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DC Cops Pad Salary With Photo Radar Cash
Whistleblower lawsuit reveals hundreds of cops being paid up to an additional $80,000 a year in overtime cash from speed camera program.

Mark Robinson
Police officers in the nation's capital have been adding as much as $80,000 to their annual salaries with money generated from photo radar. The extra cash helps build good will among the Metropolitan Police Department (MPD) members who are paid out of the $100 million in tickets that Washington, DC's cameras issued last year.

The full extent of the monetary incentive was in the spotlight last week as a police sergeant received the green light from a federal judge to pursue his racial discrimination lawsuit against the city. Sergeant Mark E. Robinson claims that even though 213 officers were allowed to pad their salaries by tens of thousands of dollars, he was cut out of the largess in December 2011. Sergeant Robinson poured fuel on the fire in 2013 when he came forward to blow the whistle on the Third Street Tunnel speed camera that racked up over $1.8 million in tickets using an improperly posted speed limit.

In 2008, Sergeant Robinson was the full-time supervisor on photo radar detail. Other officers were only allowed to take photo radar overtime by participating in a lottery system. Those winning a coveted slot in the program earned an average of 468 hours of overtime, paid at the time-and-a-half rate. Before he began raising issues about the way the program was being run, Sergeant Robinson clocked anywhere from 1500 to 2000 hours of photo radar overtime a year -- worth $80,000 annually. That all stopped in 2011, and Sergeant Robinson pointed out that "less qualified" white officers were being given photo radar overtime from 2014 to 2015, while he was denied the same opportunity.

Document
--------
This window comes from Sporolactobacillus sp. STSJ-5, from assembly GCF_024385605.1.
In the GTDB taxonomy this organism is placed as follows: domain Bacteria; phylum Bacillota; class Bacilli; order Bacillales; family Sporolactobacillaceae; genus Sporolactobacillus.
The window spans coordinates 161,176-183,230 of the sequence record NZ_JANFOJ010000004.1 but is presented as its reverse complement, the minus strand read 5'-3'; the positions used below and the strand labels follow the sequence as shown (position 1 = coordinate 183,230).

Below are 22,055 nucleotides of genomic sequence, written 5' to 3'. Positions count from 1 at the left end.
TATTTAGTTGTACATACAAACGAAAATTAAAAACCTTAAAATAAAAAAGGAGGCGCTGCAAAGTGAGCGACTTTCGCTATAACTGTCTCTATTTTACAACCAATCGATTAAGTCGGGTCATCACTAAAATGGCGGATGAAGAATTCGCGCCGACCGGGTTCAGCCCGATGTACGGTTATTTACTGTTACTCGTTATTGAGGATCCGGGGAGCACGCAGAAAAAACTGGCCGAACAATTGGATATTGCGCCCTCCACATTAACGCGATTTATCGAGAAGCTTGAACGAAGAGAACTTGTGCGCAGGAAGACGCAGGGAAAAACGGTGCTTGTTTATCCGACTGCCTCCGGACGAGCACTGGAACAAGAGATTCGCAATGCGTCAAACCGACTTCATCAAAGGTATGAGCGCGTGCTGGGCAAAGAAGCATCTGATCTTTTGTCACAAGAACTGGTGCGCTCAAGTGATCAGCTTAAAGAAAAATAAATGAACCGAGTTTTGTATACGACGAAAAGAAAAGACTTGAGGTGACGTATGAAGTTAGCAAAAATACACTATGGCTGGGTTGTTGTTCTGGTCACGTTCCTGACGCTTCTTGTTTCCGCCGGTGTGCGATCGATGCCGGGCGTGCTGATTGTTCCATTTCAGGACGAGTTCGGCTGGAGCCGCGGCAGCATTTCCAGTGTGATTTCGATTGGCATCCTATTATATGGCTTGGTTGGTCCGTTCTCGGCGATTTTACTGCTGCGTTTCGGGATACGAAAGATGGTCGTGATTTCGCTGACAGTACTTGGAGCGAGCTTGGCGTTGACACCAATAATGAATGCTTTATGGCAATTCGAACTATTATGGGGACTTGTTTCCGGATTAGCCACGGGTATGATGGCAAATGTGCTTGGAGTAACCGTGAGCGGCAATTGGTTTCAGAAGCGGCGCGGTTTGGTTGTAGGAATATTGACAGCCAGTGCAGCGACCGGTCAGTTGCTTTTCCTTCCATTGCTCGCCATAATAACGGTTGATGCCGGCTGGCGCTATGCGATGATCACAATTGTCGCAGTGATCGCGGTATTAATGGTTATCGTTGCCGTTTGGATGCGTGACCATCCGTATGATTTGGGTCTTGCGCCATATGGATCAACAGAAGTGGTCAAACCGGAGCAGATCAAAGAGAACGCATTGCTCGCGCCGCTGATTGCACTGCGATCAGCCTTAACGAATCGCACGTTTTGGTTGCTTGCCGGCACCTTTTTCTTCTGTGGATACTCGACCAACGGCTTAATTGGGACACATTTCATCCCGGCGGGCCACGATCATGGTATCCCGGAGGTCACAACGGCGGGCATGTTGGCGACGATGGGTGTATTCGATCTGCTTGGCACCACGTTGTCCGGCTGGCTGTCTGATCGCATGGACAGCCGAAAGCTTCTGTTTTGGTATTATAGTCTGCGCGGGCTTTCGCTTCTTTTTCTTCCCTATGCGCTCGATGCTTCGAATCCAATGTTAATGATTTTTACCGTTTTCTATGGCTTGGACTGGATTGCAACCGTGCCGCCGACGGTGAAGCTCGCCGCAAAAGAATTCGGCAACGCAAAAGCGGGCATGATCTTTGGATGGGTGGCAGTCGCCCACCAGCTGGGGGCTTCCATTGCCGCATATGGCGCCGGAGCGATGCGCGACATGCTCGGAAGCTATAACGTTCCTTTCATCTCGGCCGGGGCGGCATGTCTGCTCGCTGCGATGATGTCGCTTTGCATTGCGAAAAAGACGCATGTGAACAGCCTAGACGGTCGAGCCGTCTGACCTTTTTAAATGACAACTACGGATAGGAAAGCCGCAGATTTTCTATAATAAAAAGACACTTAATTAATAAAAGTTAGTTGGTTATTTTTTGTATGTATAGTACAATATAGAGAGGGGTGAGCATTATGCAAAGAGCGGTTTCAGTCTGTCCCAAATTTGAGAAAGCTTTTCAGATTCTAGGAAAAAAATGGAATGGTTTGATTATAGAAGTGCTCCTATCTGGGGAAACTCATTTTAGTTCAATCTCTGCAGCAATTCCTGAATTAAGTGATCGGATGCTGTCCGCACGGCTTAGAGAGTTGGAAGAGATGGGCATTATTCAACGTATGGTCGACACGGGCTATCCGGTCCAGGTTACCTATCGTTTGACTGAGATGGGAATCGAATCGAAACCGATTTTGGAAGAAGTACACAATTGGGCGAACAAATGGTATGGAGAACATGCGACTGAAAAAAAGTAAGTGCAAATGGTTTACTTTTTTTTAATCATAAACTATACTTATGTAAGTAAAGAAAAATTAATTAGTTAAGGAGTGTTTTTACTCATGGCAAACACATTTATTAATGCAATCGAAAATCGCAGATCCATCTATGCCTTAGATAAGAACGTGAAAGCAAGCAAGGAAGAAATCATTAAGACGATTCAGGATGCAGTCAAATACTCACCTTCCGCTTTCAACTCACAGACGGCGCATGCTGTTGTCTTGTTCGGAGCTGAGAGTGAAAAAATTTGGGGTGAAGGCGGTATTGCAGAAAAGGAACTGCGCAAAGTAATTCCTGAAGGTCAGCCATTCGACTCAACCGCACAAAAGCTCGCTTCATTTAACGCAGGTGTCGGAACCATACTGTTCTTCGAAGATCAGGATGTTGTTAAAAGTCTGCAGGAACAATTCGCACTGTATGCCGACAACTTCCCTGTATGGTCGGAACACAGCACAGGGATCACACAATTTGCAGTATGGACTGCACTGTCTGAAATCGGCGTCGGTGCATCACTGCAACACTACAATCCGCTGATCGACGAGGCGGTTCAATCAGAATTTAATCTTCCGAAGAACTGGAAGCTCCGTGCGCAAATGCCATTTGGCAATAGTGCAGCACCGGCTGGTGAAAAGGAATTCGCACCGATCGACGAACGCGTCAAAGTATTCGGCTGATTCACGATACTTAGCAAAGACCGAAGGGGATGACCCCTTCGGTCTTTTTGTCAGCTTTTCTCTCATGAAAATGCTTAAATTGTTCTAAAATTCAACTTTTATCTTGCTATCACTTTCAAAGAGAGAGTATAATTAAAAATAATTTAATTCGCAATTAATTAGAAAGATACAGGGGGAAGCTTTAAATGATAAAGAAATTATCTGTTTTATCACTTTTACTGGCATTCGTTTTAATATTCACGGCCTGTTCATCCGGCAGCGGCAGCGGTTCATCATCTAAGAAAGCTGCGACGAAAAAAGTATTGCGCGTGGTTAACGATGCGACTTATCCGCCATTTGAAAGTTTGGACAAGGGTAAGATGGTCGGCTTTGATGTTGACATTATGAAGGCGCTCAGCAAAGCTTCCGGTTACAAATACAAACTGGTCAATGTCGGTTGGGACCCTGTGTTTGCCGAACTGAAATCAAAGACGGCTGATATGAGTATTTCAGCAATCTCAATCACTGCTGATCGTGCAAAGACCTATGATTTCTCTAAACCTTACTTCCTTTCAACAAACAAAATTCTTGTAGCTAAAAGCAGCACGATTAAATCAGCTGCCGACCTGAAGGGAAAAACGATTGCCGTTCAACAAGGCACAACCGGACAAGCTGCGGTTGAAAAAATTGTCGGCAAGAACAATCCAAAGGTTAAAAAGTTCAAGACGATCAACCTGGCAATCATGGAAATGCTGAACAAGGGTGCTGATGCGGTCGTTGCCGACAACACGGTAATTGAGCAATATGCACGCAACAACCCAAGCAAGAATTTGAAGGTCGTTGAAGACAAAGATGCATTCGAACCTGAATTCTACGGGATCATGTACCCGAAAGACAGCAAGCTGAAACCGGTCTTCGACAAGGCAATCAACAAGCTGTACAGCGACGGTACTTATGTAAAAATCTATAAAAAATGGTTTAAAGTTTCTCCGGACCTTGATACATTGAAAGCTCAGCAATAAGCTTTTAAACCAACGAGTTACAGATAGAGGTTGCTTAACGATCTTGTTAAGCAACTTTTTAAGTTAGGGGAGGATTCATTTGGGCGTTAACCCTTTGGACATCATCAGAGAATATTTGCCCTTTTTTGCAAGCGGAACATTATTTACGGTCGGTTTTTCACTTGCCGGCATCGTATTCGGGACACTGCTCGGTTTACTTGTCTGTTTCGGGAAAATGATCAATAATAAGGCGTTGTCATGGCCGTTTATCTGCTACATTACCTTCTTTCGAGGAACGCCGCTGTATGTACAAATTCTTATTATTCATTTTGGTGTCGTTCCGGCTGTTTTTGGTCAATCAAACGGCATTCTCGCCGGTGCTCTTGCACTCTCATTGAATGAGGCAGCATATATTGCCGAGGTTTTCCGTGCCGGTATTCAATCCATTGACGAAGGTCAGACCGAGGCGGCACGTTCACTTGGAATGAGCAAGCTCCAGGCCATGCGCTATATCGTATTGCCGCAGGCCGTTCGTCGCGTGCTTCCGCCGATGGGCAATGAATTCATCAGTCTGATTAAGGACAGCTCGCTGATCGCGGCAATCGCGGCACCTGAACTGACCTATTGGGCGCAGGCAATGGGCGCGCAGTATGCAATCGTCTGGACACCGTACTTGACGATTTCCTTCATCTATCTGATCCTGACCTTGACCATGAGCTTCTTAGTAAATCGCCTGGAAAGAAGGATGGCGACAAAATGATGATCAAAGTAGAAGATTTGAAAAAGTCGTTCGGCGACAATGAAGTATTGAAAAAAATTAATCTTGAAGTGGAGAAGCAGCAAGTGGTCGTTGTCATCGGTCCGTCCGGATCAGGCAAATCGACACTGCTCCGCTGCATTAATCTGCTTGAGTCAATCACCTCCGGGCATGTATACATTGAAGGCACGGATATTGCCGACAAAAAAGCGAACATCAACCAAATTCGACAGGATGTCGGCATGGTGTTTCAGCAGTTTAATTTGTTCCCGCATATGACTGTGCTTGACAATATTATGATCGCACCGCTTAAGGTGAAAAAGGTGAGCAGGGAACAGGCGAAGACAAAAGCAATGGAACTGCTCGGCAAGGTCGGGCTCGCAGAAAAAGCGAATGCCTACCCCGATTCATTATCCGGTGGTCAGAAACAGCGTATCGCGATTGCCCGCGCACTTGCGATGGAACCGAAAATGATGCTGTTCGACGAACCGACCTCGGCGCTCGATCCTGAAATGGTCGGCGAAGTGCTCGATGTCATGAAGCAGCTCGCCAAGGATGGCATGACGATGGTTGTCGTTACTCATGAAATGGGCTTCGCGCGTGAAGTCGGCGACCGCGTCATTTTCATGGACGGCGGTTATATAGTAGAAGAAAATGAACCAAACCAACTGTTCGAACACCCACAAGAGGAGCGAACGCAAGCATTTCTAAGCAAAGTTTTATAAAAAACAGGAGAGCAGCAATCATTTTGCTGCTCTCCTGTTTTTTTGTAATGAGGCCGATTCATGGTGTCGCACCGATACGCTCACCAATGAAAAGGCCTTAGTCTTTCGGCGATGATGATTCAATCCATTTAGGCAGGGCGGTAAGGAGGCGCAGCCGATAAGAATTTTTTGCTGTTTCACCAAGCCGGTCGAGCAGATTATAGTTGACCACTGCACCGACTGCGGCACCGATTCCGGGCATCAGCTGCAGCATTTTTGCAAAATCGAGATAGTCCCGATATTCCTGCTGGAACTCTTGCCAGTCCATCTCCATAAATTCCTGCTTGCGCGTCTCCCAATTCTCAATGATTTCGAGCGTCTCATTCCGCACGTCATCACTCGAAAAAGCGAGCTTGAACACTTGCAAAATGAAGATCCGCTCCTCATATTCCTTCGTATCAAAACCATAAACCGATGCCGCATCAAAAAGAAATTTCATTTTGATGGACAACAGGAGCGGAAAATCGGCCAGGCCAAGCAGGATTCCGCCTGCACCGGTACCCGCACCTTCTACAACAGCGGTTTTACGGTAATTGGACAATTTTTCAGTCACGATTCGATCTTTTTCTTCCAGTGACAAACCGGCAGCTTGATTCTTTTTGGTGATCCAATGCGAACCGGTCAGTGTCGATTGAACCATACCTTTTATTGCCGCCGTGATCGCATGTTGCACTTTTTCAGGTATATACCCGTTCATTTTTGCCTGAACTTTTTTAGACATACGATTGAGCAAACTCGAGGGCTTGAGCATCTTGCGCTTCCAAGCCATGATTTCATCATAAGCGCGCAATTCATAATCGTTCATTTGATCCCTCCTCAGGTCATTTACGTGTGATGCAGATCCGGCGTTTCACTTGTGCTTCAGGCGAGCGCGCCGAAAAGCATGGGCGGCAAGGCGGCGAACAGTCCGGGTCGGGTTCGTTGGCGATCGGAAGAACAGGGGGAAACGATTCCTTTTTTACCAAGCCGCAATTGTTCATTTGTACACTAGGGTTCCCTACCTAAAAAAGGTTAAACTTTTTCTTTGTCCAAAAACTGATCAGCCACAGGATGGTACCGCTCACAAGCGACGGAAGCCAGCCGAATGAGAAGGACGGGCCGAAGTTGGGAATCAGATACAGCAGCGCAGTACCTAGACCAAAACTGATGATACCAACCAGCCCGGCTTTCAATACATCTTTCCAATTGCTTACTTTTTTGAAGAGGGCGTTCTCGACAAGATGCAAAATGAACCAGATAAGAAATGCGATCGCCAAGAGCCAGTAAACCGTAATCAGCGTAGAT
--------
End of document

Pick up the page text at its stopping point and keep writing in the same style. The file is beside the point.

The city argued that the speed camera unit was "civilianized" in 2011, and no full-time employees were dedicated to automated ticketing. The camera program is fully owned and operated by American Traffic Solutions (ATS), which took over from Affiliated Computer Services (ACS) in 2006. ACS created the system in which the private company paid the overtime salaries of officers who drove the fully automated mobile speed camera cars to the ticketing location. As reported in a Weekly Standard series, the duty is highly coveted because, "You come in, set it up, sit back, read a magazine."

"By 2014, MPD was utilizing some civilian technicians to deploy automated traffic devices under the supervision of sworn members," Sergeant Robinson testified in a deposition. "This was consistent with General Order OPS 303.10 which required a 'member' to issue a notice of infraction for a traffic violation in the District of Columbia. A 'member' is defined to include only a sworn officer."

The new system still required officers to click a button to "approve" the violations submitted by ATS so that the Arizona-based company could drop them in the mail. Instead of participating in this, Sergeant Robinson was transferred away to the department's "special events" branch despite his qualifications to continue working on the camera program as his fellow officers were doing.

"Mr. Robinson's supervisors knew that he wanted to work overtime but did not allow him to do so," US District Judge Rudolph Contreras wrote in last week's ruling. "A jury could reasonably find that MPD's decision significantly changed the nature of Mr. Robinson's employment, because he lost the benefits -- financial, professional, and otherwise -- that come along with working in the Automated Traffic Enforcement Unit overtime program."

Judge Contreras has scheduled a status hearing on the case for August 15. In 2008, a former DC police officer admitted she pocketed $178,611 in photo radar cash without working overtime.

A copy of the new decision is available in a 150k PDF file at the source link below.

Source: PDF File Robinson v. DC (US District Court, District of Columbia, 8/1/2017)

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